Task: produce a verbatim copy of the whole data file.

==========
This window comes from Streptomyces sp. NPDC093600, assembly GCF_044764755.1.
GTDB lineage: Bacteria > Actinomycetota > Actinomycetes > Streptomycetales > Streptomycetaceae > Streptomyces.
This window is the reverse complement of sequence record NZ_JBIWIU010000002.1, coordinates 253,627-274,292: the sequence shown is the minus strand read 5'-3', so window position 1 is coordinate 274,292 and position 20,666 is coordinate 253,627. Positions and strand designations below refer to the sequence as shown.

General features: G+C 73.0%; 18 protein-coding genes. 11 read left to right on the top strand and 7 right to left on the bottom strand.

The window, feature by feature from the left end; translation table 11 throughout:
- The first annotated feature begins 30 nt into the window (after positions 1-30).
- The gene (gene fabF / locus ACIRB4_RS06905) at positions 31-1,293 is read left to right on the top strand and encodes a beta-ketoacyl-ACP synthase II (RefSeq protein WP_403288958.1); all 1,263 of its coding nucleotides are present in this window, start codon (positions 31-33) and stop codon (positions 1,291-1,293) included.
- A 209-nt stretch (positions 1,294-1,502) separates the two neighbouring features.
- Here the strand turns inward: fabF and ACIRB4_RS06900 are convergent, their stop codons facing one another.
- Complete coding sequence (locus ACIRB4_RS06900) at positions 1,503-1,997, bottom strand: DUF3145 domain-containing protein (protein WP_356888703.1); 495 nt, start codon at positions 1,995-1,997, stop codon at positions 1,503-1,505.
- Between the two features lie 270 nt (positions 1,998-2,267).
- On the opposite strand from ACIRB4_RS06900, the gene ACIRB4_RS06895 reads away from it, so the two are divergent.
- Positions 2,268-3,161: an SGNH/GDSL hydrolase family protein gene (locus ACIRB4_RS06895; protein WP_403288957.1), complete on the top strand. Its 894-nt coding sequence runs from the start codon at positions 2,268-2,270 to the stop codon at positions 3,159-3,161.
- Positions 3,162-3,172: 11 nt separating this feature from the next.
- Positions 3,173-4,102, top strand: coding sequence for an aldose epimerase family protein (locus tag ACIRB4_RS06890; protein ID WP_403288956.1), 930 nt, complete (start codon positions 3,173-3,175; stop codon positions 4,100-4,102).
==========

This window comes from Streptomyces sp. NPDC093600, assembly GCF_044764755.1.
GTDB lineage: Bacteria > Actinomycetota > Actinomycetes > Streptomycetales > Streptomycetaceae > Streptomyces.
This window is the reverse complement of sequence record NZ_JBIWIU010000002.1, coordinates 253,627-274,292: the sequence shown is the minus strand read 5'-3', so window position 1 is coordinate 274,292 and position 20,666 is coordinate 253,627. Positions and strand designations below refer to the sequence as shown.

General features: G+C 73.0%; 18 protein-coding genes. 11 read left to right on the top strand and 7 right to left on the bottom strand.

The window, feature by feature from the left end; translation table 11 throughout:
- The first annotated feature begins 30 nt into the window (after positions 1-30).
- The gene (gene fabF / locus ACIRB4_RS06905) at positions 31-1,293 is read left to right on the top strand and encodes a beta-ketoacyl-ACP synthase II (RefSeq protein WP_403288958.1); all 1,263 of its coding nucleotides are present in this window, start codon (positions 31-33) and stop codon (positions 1,291-1,293) included.
- A 209-nt stretch (positions 1,294-1,502) separates the two neighbouring features.
- Here the strand turns inward: fabF and ACIRB4_RS06900 are convergent, their stop codons facing one another.
- Complete coding sequence (locus ACIRB4_RS06900) at positions 1,503-1,997, bottom strand: DUF3145 domain-containing protein (protein WP_356888703.1); 495 nt, start codon at positions 1,995-1,997, stop codon at positions 1,503-1,505.
- Between the two features lie 270 nt (positions 1,998-2,267).
- On the opposite strand from ACIRB4_RS06900, the gene ACIRB4_RS06895 reads away from it, so the two are divergent.
- Positions 2,268-3,161: an SGNH/GDSL hydrolase family protein gene (locus ACIRB4_RS06895; protein WP_403288957.1), complete on the top strand. Its 894-nt coding sequence runs from the start codon at positions 2,268-2,270 to the stop codon at positions 3,159-3,161.
- Positions 3,162-3,172: 11 nt separating this feature from the next.
- Positions 3,173-4,102, top strand: coding sequence for an aldose epimerase family protein (locus tag ACIRB4_RS06890; protein ID WP_403288956.1), 930 nt, complete (start codon positions 3,173-3,175; stop codon positions 4,100-4,102).